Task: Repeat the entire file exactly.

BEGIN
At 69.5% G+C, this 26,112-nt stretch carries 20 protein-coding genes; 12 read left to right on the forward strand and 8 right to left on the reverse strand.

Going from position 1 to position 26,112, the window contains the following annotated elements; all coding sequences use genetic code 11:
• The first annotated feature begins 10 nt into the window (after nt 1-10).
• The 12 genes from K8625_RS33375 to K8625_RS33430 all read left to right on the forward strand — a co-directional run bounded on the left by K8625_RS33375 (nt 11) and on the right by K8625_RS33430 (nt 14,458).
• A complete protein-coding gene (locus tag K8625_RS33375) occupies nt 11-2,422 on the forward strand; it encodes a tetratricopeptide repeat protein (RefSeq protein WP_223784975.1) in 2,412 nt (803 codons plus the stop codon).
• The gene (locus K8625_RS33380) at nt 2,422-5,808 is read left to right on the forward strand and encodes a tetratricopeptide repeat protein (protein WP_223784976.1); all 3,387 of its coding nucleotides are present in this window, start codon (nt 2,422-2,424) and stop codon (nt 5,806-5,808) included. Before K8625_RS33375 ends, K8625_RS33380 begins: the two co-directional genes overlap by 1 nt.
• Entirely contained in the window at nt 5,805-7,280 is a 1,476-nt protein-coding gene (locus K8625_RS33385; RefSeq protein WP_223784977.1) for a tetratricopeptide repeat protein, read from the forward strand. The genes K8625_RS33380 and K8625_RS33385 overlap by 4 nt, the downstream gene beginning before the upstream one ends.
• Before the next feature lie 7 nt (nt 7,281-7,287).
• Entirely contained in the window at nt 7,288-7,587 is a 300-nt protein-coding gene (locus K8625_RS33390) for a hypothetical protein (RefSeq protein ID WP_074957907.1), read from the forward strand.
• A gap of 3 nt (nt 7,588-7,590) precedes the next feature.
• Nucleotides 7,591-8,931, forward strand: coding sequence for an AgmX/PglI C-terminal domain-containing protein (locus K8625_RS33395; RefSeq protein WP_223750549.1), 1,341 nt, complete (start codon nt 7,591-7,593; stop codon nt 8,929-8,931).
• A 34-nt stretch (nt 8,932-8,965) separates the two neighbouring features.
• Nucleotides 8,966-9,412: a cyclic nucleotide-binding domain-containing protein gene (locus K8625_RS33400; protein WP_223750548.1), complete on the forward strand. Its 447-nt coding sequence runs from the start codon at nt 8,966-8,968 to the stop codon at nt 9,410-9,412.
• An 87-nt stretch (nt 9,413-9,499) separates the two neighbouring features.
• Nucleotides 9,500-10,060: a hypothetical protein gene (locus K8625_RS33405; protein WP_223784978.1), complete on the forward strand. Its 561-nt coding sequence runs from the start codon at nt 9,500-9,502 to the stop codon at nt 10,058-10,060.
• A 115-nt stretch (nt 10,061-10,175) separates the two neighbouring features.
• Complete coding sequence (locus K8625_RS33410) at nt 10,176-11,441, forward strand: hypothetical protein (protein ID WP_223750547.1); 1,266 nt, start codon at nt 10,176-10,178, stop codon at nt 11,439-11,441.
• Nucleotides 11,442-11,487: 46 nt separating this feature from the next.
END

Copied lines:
At 69.5% G+C, this 26,112-nt stretch carries 20 protein-coding genes; 12 read left to right on the forward strand and 8 right to left on the reverse strand.

Going from position 1 to position 26,112, the window contains the following annotated elements; all coding sequences use genetic code 11:
• The first annotated feature begins 10 nt into the window (after nt 1-10).
• The 12 genes from K8625_RS33375 to K8625_RS33430 all read left to right on the forward strand — a co-directional run bounded on the left by K8625_RS33375 (nt 11) and on the right by K8625_RS33430 (nt 14,458).
• A complete protein-coding gene (locus tag K8625_RS33375) occupies nt 11-2,422 on the forward strand; it encodes a tetratricopeptide repeat protein (RefSeq protein WP_223784975.1) in 2,412 nt (803 codons plus the stop codon).
• The gene (locus K8625_RS33380) at nt 2,422-5,808 is read left to right on the forward strand and encodes a tetratricopeptide repeat protein (protein WP_223784976.1); all 3,387 of its coding nucleotides are present in this window, start codon (nt 2,422-2,424) and stop codon (nt 5,806-5,808) included. Before K8625_RS33375 ends, K8625_RS33380 begins: the two co-directional genes overlap by 1 nt.
• Entirely contained in the window at nt 5,805-7,280 is a 1,476-nt protein-coding gene (locus K8625_RS33385; RefSeq protein WP_223784977.1) for a tetratricopeptide repeat protein, read from the forward strand. The genes K8625_RS33380 and K8625_RS33385 overlap by 4 nt, the downstream gene beginning before the upstream one ends.
• Before the next feature lie 7 nt (nt 7,281-7,287).
• Entirely contained in the window at nt 7,288-7,587 is a 300-nt protein-coding gene (locus K8625_RS33390) for a hypothetical protein (RefSeq protein ID WP_074957907.1), read from the forward strand.
• A gap of 3 nt (nt 7,588-7,590) precedes the next feature.
• Nucleotides 7,591-8,931, forward strand: coding sequence for an AgmX/PglI C-terminal domain-containing protein (locus K8625_RS33395; RefSeq protein WP_223750549.1), 1,341 nt, complete (start codon nt 7,591-7,593; stop codon nt 8,929-8,931).
• A 34-nt stretch (nt 8,932-8,965) separates the two neighbouring features.
• Nucleotides 8,966-9,412: a cyclic nucleotide-binding domain-containing protein gene (locus K8625_RS33400; protein WP_223750548.1), complete on the forward strand. Its 447-nt coding sequence runs from the start codon at nt 8,966-8,968 to the stop codon at nt 9,410-9,412.
• An 87-nt stretch (nt 9,413-9,499) separates the two neighbouring features.
• Nucleotides 9,500-10,060: a hypothetical protein gene (locus K8625_RS33405; protein WP_223784978.1), complete on the forward strand. Its 561-nt coding sequence runs from the start codon at nt 9,500-9,502 to the stop codon at nt 10,058-10,060.
• A 115-nt stretch (nt 10,061-10,175) separates the two neighbouring features.
• Complete coding sequence (locus K8625_RS33410) at nt 10,176-11,441, forward strand: hypothetical protein (protein ID WP_223750547.1); 1,266 nt, start codon at nt 10,176-10,178, stop codon at nt 11,439-11,441.
• Nucleotides 11,442-11,487: 46 nt separating this feature from the next.